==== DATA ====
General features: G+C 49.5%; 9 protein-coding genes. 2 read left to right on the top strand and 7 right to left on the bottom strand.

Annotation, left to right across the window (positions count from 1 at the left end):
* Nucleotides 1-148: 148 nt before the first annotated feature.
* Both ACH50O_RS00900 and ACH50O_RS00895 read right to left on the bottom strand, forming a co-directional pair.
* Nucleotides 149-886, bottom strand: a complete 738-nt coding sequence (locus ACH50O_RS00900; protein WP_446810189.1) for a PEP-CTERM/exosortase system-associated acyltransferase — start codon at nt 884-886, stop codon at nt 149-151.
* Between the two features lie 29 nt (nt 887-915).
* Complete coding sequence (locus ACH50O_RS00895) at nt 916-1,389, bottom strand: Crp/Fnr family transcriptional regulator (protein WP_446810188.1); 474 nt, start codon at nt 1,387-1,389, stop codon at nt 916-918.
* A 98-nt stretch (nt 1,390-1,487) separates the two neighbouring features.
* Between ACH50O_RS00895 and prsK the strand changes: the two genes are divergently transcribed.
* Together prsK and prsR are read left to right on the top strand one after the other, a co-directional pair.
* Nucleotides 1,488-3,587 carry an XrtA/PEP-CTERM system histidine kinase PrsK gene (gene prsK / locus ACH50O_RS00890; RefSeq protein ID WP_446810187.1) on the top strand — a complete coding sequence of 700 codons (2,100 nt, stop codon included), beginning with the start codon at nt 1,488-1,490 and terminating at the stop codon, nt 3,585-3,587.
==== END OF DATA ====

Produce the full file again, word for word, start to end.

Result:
General features: G+C 49.5%; 9 protein-coding genes. 2 read left to right on the top strand and 7 right to left on the bottom strand.

Annotation, left to right across the window (positions count from 1 at the left end):
* Nucleotides 1-148: 148 nt before the first annotated feature.
* Both ACH50O_RS00900 and ACH50O_RS00895 read right to left on the bottom strand, forming a co-directional pair.
* Nucleotides 149-886, bottom strand: a complete 738-nt coding sequence (locus ACH50O_RS00900; protein WP_446810189.1) for a PEP-CTERM/exosortase system-associated acyltransferase — start codon at nt 884-886, stop codon at nt 149-151.
* Between the two features lie 29 nt (nt 887-915).
* Complete coding sequence (locus ACH50O_RS00895) at nt 916-1,389, bottom strand: Crp/Fnr family transcriptional regulator (protein WP_446810188.1); 474 nt, start codon at nt 1,387-1,389, stop codon at nt 916-918.
* A 98-nt stretch (nt 1,390-1,487) separates the two neighbouring features.
* Between ACH50O_RS00895 and prsK the strand changes: the two genes are divergently transcribed.
* Together prsK and prsR are read left to right on the top strand one after the other, a co-directional pair.
* Nucleotides 1,488-3,587 carry an XrtA/PEP-CTERM system histidine kinase PrsK gene (gene prsK / locus ACH50O_RS00890; RefSeq protein ID WP_446810187.1) on the top strand — a complete coding sequence of 700 codons (2,100 nt, stop codon included), beginning with the start codon at nt 1,488-1,490 and terminating at the stop codon, nt 3,585-3,587.